It’s Mid-May, I’m at the Boise airport, hopping in a Cessna with pilot Don Reiman and Kevin Lewis, the director of Idaho Rivers United. We’re going to “fly the flood,” to see what the swollen rivers and reservoirs look like from the air, especially along the Boise and Big Wood rivers.
There has been months of flooding on Idaho rivers, with a reservoir system that’s been straining at capacity, as the deep winter snowpack has slowly melted off. Now, in the second half of June, the floodwaters are receding.
Don sketches out the flight path.
“We’ll take off. We’re going to go north. We’ll fly up to the Sawtooth Mountains,” he explains. “And we’ll be able to show you the split between the Payette River drainage and the Boise River drainage and you’ll be able to see how much snow’s up there. And we’ll fly back down. Anderson Ranch, and then Arrowrock, Lucky Peak and then we’ll fly down the river and come back.
First stop: Lucky Peak reservoir, where a thin band of sand meets the water’s edge.
“See the sandy beach?” Don asks. “When it’s clear full, the water is at the top of that sand that you see around the shoreline.”
“That’s the reservoir with the most amount of available storage right now,” Kevin adds. He worries about reservoir capacity and the potential dangers downstream.
Together, Don and Kevin explain how Lucky Peak Reservoir backs up to the face of Arrowrock Dam, which was dedicated in 1915. It would hold the honor as the world’s tallest concrete arch dam for the next nine years.
As we fly over Arrowrock, Don points out that it’s at capacity. Kevin explains how once the dam is full, it goes over into an emergency spillway.
“Are they pumping water out the tubes?” Don says.
“Yeah, it’s coming out the tubes of the dam and of course the powerhouse, Kevin says. “But the powerhouse takes only a couple thousand cfs. So there’s about 20,000 cfs coming out of that dam. You can see the logs and the debris in the reservoir down there.”
We fly north/northeast and climbing above 10,000 feet, looking down on a snow line that is as low as 8,000 feet. Kevin points out fresh snow.
“I think the telling number is we still have over a million acre feet of water in the basin in snowpack. You can see down in the middle fork the flows are really high. All your gravel bars are covered up, it’s running through the bushes.”
Don guides the plane up to 14,000 feet as we approach the crest of the Sawtooth Mountains. He points out where four drainages—the Boise River drainage, the Payette River drainage, the Salmon River drainage and Wood River drainage—all come together.
Kevin notices there’s flooding here, but it’s not where people live.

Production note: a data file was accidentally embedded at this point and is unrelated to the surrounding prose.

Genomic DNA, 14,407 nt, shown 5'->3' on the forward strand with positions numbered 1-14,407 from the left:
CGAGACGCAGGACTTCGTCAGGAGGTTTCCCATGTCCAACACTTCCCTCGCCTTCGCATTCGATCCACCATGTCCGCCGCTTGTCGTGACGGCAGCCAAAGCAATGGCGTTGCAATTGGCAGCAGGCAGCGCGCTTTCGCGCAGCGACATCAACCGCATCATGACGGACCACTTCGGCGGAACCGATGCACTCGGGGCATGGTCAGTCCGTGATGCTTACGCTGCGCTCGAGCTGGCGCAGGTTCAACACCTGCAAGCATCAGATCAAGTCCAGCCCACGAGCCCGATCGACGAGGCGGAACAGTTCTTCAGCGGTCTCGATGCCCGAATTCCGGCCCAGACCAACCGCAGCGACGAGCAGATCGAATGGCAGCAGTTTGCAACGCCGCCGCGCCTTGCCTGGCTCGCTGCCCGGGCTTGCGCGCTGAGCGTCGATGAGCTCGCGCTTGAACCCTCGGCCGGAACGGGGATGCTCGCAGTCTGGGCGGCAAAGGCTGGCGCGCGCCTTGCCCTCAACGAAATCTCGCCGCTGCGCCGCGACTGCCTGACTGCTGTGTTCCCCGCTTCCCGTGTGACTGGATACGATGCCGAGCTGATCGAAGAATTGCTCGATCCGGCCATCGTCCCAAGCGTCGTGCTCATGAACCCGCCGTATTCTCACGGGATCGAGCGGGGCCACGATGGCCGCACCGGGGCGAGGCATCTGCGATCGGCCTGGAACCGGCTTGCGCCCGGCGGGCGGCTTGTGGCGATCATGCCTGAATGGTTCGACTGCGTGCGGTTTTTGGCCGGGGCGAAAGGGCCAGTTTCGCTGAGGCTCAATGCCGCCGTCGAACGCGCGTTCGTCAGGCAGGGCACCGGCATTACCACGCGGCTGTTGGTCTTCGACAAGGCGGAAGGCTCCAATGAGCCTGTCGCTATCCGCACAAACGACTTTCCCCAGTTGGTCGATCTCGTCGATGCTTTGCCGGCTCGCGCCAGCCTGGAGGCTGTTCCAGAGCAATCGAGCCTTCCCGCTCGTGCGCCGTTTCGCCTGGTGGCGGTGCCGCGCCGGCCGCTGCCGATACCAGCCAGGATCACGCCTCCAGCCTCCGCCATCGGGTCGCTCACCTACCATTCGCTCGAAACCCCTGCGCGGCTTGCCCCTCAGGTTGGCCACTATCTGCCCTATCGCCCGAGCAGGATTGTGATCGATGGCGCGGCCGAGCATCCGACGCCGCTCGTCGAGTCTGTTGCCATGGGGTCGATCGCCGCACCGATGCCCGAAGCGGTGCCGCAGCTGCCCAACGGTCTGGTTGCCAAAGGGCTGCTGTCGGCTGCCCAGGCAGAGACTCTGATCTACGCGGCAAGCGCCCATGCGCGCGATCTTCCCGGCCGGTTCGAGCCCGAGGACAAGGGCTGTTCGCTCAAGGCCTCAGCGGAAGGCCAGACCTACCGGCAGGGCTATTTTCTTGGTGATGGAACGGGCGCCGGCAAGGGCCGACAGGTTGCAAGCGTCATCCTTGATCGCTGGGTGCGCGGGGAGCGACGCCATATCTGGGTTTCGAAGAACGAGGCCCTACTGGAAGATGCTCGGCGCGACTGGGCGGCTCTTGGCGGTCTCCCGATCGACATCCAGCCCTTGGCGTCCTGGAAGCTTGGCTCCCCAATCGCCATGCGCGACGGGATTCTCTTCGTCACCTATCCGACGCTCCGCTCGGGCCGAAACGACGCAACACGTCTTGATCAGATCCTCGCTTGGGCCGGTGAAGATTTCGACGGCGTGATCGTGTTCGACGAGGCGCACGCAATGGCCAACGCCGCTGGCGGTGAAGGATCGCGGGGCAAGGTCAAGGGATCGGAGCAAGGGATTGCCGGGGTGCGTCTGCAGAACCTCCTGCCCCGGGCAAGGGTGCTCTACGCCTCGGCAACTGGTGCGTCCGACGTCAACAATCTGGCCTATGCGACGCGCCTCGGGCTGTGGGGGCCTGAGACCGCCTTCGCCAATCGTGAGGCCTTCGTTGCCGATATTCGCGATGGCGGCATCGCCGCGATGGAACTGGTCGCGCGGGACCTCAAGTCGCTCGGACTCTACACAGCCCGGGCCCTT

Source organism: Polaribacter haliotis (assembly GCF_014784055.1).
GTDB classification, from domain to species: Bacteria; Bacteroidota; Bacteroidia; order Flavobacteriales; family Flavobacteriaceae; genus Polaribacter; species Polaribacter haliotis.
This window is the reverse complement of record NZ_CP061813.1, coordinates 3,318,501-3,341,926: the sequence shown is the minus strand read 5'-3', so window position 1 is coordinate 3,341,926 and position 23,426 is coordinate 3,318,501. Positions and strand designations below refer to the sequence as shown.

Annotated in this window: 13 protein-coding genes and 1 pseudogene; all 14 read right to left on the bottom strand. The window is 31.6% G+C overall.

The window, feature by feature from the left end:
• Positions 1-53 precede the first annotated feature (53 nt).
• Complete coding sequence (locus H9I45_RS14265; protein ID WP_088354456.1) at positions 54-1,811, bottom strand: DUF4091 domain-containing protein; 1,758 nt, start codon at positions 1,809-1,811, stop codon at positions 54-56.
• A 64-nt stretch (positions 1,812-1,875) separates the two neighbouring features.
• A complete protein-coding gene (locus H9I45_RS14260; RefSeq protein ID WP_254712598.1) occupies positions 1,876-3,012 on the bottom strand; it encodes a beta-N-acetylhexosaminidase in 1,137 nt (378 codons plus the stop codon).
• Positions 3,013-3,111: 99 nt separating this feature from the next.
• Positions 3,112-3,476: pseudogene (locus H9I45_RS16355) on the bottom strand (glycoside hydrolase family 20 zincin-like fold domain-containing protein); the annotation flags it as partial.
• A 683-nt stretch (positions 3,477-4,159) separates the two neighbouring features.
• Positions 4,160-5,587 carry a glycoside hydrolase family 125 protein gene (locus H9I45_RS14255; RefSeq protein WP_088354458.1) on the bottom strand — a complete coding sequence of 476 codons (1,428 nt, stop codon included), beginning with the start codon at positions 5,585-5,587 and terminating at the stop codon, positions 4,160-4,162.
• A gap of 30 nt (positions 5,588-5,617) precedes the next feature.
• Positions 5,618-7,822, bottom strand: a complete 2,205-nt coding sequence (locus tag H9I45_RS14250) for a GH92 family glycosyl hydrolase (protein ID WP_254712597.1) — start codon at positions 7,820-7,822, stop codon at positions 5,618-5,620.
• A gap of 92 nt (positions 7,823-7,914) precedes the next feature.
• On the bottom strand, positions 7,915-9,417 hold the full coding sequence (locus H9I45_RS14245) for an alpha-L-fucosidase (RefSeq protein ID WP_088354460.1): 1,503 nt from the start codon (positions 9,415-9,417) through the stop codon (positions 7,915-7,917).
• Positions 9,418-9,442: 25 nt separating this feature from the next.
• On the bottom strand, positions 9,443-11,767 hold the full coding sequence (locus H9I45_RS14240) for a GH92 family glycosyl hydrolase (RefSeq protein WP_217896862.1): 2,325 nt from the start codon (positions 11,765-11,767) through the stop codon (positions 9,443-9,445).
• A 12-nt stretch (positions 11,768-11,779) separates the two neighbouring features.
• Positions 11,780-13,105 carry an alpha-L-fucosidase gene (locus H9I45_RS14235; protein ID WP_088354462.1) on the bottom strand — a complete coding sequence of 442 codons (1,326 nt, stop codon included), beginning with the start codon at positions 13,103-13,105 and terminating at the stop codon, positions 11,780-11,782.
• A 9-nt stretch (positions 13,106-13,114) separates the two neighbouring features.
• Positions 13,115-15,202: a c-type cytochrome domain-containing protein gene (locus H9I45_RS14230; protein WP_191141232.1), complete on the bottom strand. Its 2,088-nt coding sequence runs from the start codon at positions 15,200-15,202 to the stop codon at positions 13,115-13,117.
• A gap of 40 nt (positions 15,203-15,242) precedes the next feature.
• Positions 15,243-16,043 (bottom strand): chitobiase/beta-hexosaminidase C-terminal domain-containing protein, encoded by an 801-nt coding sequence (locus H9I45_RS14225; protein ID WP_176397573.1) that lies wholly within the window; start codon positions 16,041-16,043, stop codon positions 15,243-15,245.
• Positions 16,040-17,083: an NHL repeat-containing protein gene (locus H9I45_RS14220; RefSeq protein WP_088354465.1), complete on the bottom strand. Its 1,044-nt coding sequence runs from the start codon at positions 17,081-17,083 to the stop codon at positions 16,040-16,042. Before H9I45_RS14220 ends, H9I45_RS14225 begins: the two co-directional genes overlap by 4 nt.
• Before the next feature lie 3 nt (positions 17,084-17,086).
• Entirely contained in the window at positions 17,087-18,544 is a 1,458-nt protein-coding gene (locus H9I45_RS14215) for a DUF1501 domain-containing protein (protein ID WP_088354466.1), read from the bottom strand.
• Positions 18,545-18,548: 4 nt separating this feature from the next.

“There’s other watersheds in the state that are causing problems, but both the Big Wood and the Boise because of how we encroached so much on the flood plains,” Kevin says. “We kind of built ourselves into a place where we don’t have a lot of options in the Boise.”
We pass the upper headwaters of the Salmon River and head over the Galena Range to the Wood River Valley. The Big Wood is right below us. Don points out all the snow that’s headed for the Boise River.
“Oh, Kevin,” he says, “look over here. This river is out of its banks. Boy, it’s really muddy. You don’t see it that high very often down there.”
The airport in Hailey comes into view.
“That’s the drainage dividing line right there,” Don says. “So if you follow that ridge, and that one over the cloud on up, everything on the other side is Boise River.”
“And all that snow in the background all the ridge of the Sawtooths, that’s Boise River you’re looking at,” Kevin adds.
“We’re looking at the future, I guess,” I say.
Then it’s past the Trinity Mountains and on to Anderson Reservoir.
“The backwaters of Anderson ranch reservoir – as you can see it’s essentially full,” Don says.
Then down through the city of Boise, along the river out to Eagle. A squall is brewing in the western sky and we don’t want to be out too much longer. As we approach Eagle Island, we see barricades along the river to keep it out of the surrounding gravel pit. This, says Kevin, is a concern.
“That’s one of the biggest fears,” he says. “Because the waste water treatment plant is below us here at one o’clock. So if you get the river over here and it starts carving a new channel, it could put the waste water treatment plant at risk. Because the south channel of the Boise River is right there in those trees. “
We fly back to Boise to land. It seems dire, and in mid-May it is. But in the month since that flight, those three reservoirs are even more full.
The flows in the Boise River at Glenwood Bridge would hit another peak on June 4th and then recede. Same with the Big Wood River. Another spike in the first week of June before dropping.
Looking back, it was due to some cool weather days and some careful water management that allowed the system to recover.
Support for environmental reporting on Boise State Public Radio comes in part from the Larry & Pam Cardinale Preservation Fund.
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